Comparative study on the biodegradation of chlorpyrifos-methyl by Bacillus megaterium CM-Z19 and Pseudomonas syringae CM-Z6

JIANGWEI ZHU YAN ZHAO HONGHUA RUAN About the authors

Abstract

Abstract: The strains CM-Z19 and CM-Z6, which are capable of highly degrading chlorpyrifos-methyl, were isolated from soil. They were identified as Bacillus megaterium CM-Z19 and Pseudomonas syringae CM-Z6, respectively, based on the 16S rRNA and an analysis of their morphological, physiological and biochemical characteristics. The strain CM-Z19 showed 92.6% degradation of chlorpyrifos-methyl (100 mg/L) within 5 days of incubation, and the strain CM-Z6 was 99.1% under the same conditions. In addition, the degradation characteristics of the two strains were compared and studied, and the results showed that the strain CM-Z19 had higher phosphoesterase activity and ability to degrade the organophosphorus pesticide than did the strain CM-Z6. However, the strain CM-Z19 could not degrade its first hydrolysis metabolite 3,5,6-trichloro-2-pyridinol (TCP) and could not completely degrade chlorpyrifos-methyl. The strain CM-Z6 could effectively degrade TCP and could degrade chlorpyrifos-methyl more quickly than strain CM-Z19.

Key words
Bacillus megaterium; Pseudomonas syringae; chlorpyrifos-methyl; 3; 5; 6-trichloro-2-pyridinol; biodegradation


INTRODUCTION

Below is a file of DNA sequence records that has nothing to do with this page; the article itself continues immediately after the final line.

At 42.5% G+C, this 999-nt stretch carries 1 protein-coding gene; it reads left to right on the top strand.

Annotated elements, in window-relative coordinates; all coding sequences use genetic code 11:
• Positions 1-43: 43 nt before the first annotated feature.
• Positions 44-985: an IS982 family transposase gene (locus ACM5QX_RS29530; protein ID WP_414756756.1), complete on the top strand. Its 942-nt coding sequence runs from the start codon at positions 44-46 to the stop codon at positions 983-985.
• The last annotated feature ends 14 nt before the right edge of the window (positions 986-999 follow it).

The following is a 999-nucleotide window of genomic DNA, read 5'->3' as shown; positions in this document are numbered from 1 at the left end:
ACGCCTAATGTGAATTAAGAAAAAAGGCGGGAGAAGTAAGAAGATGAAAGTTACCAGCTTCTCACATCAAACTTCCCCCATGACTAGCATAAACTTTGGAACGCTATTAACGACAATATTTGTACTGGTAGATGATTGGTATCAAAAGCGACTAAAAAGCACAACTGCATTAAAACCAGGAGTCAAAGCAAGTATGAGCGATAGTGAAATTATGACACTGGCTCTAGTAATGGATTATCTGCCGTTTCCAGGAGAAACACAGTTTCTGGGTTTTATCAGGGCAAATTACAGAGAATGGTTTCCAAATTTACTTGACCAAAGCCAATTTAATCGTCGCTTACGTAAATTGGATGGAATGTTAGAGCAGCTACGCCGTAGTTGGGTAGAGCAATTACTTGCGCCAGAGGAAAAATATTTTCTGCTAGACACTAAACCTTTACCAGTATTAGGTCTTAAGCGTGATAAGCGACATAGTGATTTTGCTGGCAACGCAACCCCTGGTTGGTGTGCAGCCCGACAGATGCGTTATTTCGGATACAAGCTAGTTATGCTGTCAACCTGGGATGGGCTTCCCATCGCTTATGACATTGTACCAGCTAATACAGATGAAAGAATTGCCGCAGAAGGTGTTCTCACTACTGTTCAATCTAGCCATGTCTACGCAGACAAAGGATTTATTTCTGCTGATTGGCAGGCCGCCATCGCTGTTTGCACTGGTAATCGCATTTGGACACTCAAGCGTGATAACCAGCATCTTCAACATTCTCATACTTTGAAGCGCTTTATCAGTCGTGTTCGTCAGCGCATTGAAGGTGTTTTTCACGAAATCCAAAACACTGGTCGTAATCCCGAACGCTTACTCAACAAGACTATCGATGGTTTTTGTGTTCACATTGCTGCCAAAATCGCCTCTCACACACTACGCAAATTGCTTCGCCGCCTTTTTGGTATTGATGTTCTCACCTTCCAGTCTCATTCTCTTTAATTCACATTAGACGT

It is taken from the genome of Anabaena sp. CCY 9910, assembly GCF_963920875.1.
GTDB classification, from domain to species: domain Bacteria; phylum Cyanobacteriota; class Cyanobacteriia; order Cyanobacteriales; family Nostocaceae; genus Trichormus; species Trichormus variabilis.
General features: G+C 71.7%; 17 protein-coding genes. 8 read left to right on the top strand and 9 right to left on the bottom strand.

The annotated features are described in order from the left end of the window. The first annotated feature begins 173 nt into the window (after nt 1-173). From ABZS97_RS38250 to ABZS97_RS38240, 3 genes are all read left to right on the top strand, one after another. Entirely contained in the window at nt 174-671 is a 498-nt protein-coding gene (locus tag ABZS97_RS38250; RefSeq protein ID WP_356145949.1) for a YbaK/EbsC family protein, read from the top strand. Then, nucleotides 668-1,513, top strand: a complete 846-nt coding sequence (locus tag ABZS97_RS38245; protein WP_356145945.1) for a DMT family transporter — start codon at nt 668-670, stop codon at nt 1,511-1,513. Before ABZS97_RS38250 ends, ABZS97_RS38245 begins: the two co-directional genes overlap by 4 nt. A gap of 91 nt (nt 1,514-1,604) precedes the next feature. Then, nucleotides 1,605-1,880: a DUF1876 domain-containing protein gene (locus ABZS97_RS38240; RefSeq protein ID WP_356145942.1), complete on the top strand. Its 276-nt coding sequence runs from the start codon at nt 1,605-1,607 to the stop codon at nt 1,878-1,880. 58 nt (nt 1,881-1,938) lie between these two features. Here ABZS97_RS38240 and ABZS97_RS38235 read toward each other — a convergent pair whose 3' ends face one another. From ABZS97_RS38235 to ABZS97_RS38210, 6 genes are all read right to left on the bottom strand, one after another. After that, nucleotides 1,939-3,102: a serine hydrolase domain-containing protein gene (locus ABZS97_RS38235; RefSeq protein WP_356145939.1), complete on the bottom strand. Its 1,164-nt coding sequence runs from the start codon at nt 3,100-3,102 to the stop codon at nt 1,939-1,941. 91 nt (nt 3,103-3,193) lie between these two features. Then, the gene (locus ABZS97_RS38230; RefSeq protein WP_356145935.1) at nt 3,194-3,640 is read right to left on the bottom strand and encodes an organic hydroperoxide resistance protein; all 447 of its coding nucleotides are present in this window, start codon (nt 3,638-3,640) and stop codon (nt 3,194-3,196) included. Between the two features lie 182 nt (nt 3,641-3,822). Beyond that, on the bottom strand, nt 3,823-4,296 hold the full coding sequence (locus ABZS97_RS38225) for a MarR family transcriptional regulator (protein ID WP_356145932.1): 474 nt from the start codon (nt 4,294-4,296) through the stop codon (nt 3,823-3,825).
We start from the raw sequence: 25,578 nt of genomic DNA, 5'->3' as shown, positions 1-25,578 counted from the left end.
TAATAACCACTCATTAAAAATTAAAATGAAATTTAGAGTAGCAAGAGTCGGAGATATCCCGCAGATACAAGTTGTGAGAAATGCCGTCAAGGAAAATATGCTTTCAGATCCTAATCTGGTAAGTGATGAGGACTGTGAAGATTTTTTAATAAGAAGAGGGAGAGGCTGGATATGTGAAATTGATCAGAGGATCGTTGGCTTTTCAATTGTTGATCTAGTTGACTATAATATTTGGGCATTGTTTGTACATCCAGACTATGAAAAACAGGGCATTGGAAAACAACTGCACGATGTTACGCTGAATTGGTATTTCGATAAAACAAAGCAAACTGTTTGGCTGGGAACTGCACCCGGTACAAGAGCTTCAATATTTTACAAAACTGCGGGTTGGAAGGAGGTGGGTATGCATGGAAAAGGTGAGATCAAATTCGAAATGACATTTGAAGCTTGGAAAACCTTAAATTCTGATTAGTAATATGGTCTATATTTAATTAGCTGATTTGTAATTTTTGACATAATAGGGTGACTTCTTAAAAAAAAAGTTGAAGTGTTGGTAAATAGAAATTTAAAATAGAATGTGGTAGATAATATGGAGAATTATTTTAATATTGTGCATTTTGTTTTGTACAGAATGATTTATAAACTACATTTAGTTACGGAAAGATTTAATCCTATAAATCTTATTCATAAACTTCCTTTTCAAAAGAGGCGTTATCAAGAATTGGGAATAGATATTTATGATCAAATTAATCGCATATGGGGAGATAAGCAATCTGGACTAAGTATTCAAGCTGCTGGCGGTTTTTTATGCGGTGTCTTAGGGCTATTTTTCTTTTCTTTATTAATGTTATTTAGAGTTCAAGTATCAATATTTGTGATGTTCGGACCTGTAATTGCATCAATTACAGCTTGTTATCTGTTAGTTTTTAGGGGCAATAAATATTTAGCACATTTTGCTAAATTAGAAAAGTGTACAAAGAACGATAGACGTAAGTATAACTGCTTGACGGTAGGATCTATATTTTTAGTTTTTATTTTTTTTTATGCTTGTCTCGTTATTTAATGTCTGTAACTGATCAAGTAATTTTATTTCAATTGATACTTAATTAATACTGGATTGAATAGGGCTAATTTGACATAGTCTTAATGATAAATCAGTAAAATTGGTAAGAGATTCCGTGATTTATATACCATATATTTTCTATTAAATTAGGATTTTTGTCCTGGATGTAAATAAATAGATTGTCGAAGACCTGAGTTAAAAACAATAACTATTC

Chlorpyrifos-methyl (o,o-dimethyl-o-(3,5,6-trichloro-2-pyridyl) phosphorothioate, also called CM), is a broad-spectrum organophosphorus insecticide that has been widely used in the prevention of agriculture pests since 1975 (SzpyrkaSZPYRKA E, MATYASZEK A and SŁOWIK-BOROWIEC M. 2017. Dissipation of chlorantraniliprole, chlorpyrifos-methyl and indoxacarb-insecticides used to control codling moth (Cydia pomonella, L.) and leafrollers (Tortricidae) in apples for production of baby food. Environ Sci Pollut R 24(13): 12128-12135. et al. 2017, CHO KM, MATH RK, ISLAM SM, LIM WJ, HONG SY, KIM JM, YUN MG,CHO JJ and YUN HD. 2009. Biodegradation of chlorpyrifos by lactic acid bacteria during kimchi fermentation. J Agric Food Chem 57(5): 1882-1889. ChoiCHOI WS and LEE SE. 2016. Toxicity of chlorpyrifos-methyl to Sitophilus zeamais collected in korea and biochemical differences. Entomol Res 46(1): 15-22. et al. 2016). The excessive and frequent application of CM may result in high levels of CM residues on agricultural products, soil and water, which might have adverse effects on environmental health and public health (MatthewsMATTHEWS WA. 2010. The fate of chlorpyrifos-methyl in stored wheat: a comparison of a laboratory-scale experiment with a pilot-scale treatment. Pest Manag Sci 30(1): 21-29. et al. 2010, AbbassyABBASSY MA, SALIM YMM, SHAWIR MS and NASSAR AMK. 2017. Disappearance and hazard quotient of chlorpyrifos-methyl, fipronil, and imidacloprid insecticides from dates. J Consum Prot Food S 12(3): 223-230. et al. 2017). These problems highlight the need to remove CM residues from contaminated soils, water systems, and crops. Microbial degradation has been considered the most important bioremediation method, because it is the main factor impacting CM degradation (KimKIM JR and AHN YJ. 2009. Identification and characterization of chlorpyrifos-methyl and 3,5,6-trichloro-2-pyridinol degrading Burkholderia sp. strain KR100. Biodegradation 20(4): 487-497. and Ahn 2009). The most common degradation pathway of CM involves the formation of 3,5,6-trichloro-2-pyridinol (TCP) by microorganisms, and TCP is a more hazardous pollutant than the parent compound (Kim et al. 2009, BlanchetBLANCHET P and ST-GEORGE A. 2010. Kinetics of chemical degradation of organophosphorus pesticides; hydrolysis of chlorpyrifos and chlorpyrifos-methyl in the presence of copper(ii). Pest Manag Sci 13(1): 85-91. and St-George. 2010). TCP is more mobile in soil and more leachable into groundwater and surface water (AbrahamABRAHAM J and SILAMBARASAN S. 2013. Biodegradation of chlorpyrifos and its hydrolyzing metabolite 3,5,6-trichloro-2-pyridinol by Sphingobacterium sp. JAS3. Process Biochem 48(10): 1559-1564. and Silambarasan 2013, TitusTITUS KR. 1988. Degradation of chlorpyrifos and its hydrolysis product, 3,5,6-trichloro-2-pyridinol, in soil. J Environ Sci Heal B 23(6): 527-539. et al. 1988), and it causes widespread contamination in the soils and in the aquatic environment (Abraham and Silambarasan 2016ABRAHAM J and SILAMBARASAN S. 2016. Biodegradation of chlorpyrifos and its hydrolysis product 3,5,6-trichloro-2-pyridinol using a novel bacterium Ochrobactrum sp. JAS2: a proposal of its metabolic pathway. Pestic Biochem Physiol 126(1): 13-21.). The half-life of TCP ranges from 65 to 360 days in soil and is considered to be a persistent pollutant by US EPA (MayaMAYA K, UPADHYAY SN, SINGH RS and DUBEY SK. 2012. Degradation kinetics of chlorpyrifos and 3,5,6-trichloro-2-pyridinol (TCP) by fungal communities. Bioresour Technol 126: 216-223. et al. 2012). It was suggested that the accumulation of TCP, which has anti-microbial properties, prevents the proliferation of CM-degrading microorganisms (FinocchiaroFINOCCHIARO R, MELI S and GENNARI M. 2004. Behavior of chlorpyrifos-methyl in soil and sediment. J Environ Sci Heal B 39(3): 381-392. et al. 2004, AnwarANWAR S, LIAQUAT F, KHAN QM, KHALID ZM and IQBAL S. 2009. Biodegradation of chlorpyrifos and its hydrolysis product 3,5,6-trichloro-2-pyridinol by Bacillus pumilus strain C2A1. J Hazard Mater 168(1): 400-405. et al. 2009). Therefore, the biodegradation of CM concerns not only the concentration of CM but also its intermediate metabolites, especially TCP.